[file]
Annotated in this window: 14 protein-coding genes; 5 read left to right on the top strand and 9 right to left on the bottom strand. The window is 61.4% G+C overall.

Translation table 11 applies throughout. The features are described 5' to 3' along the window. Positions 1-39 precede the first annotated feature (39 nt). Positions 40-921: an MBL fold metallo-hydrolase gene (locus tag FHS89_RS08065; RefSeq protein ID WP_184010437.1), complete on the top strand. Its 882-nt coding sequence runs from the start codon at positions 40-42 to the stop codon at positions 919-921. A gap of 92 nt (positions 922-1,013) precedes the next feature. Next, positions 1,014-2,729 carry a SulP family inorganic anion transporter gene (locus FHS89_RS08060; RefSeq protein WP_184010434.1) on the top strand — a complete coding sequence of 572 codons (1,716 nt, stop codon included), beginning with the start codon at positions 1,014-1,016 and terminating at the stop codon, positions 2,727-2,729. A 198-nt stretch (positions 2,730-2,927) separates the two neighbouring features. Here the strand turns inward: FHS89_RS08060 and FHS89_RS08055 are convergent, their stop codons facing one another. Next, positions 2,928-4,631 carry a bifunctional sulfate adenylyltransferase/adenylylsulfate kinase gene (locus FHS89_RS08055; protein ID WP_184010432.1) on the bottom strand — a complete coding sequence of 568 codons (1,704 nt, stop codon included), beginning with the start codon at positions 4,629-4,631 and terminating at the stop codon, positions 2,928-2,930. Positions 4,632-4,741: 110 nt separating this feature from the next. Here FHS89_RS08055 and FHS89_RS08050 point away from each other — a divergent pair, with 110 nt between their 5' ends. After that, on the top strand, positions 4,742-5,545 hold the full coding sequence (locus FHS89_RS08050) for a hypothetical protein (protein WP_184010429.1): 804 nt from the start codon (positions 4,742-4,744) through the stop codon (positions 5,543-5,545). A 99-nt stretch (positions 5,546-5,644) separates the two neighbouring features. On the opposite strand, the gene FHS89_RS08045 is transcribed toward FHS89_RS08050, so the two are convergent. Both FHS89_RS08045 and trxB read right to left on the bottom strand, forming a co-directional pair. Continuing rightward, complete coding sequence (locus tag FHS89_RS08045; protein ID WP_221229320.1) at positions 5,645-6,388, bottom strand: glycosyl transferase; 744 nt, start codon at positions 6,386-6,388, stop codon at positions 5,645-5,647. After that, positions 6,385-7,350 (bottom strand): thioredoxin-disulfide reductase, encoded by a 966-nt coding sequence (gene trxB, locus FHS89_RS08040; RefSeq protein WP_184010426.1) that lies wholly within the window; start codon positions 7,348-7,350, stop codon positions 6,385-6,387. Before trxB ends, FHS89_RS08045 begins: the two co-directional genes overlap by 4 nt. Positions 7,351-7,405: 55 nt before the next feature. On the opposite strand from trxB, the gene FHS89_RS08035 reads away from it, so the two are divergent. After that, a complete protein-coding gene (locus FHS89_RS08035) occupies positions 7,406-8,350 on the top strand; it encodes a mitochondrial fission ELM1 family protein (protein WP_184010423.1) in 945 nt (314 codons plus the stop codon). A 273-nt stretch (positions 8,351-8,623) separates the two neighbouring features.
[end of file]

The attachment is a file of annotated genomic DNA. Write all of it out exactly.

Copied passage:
Annotated in this window: 14 protein-coding genes; 5 read left to right on the top strand and 9 right to left on the bottom strand. The window is 61.4% G+C overall.

Translation table 11 applies throughout. The features are described 5' to 3' along the window. Positions 1-39 precede the first annotated feature (39 nt). Positions 40-921: an MBL fold metallo-hydrolase gene (locus tag FHS89_RS08065; RefSeq protein ID WP_184010437.1), complete on the top strand. Its 882-nt coding sequence runs from the start codon at positions 40-42 to the stop codon at positions 919-921. A gap of 92 nt (positions 922-1,013) precedes the next feature. Next, positions 1,014-2,729 carry a SulP family inorganic anion transporter gene (locus FHS89_RS08060; RefSeq protein WP_184010434.1) on the top strand — a complete coding sequence of 572 codons (1,716 nt, stop codon included), beginning with the start codon at positions 1,014-1,016 and terminating at the stop codon, positions 2,727-2,729. A 198-nt stretch (positions 2,730-2,927) separates the two neighbouring features. Here the strand turns inward: FHS89_RS08060 and FHS89_RS08055 are convergent, their stop codons facing one another. Next, positions 2,928-4,631 carry a bifunctional sulfate adenylyltransferase/adenylylsulfate kinase gene (locus FHS89_RS08055; protein ID WP_184010432.1) on the bottom strand — a complete coding sequence of 568 codons (1,704 nt, stop codon included), beginning with the start codon at positions 4,629-4,631 and terminating at the stop codon, positions 2,928-2,930. Positions 4,632-4,741: 110 nt separating this feature from the next. Here FHS89_RS08055 and FHS89_RS08050 point away from each other — a divergent pair, with 110 nt between their 5' ends. After that, on the top strand, positions 4,742-5,545 hold the full coding sequence (locus FHS89_RS08050) for a hypothetical protein (protein WP_184010429.1): 804 nt from the start codon (positions 4,742-4,744) through the stop codon (positions 5,543-5,545). A 99-nt stretch (positions 5,546-5,644) separates the two neighbouring features. On the opposite strand, the gene FHS89_RS08045 is transcribed toward FHS89_RS08050, so the two are convergent. Both FHS89_RS08045 and trxB read right to left on the bottom strand, forming a co-directional pair. Continuing rightward, complete coding sequence (locus tag FHS89_RS08045; protein ID WP_221229320.1) at positions 5,645-6,388, bottom strand: glycosyl transferase; 744 nt, start codon at positions 6,386-6,388, stop codon at positions 5,645-5,647. After that, positions 6,385-7,350 (bottom strand): thioredoxin-disulfide reductase, encoded by a 966-nt coding sequence (gene trxB, locus FHS89_RS08040; RefSeq protein WP_184010426.1) that lies wholly within the window; start codon positions 7,348-7,350, stop codon positions 6,385-6,387. Before trxB ends, FHS89_RS08045 begins: the two co-directional genes overlap by 4 nt. Positions 7,351-7,405: 55 nt before the next feature. On the opposite strand from trxB, the gene FHS89_RS08035 reads away from it, so the two are divergent. After that, a complete protein-coding gene (locus FHS89_RS08035) occupies positions 7,406-8,350 on the top strand; it encodes a mitochondrial fission ELM1 family protein (protein WP_184010423.1) in 945 nt (314 codons plus the stop codon). A 273-nt stretch (positions 8,351-8,623) separates the two neighbouring features.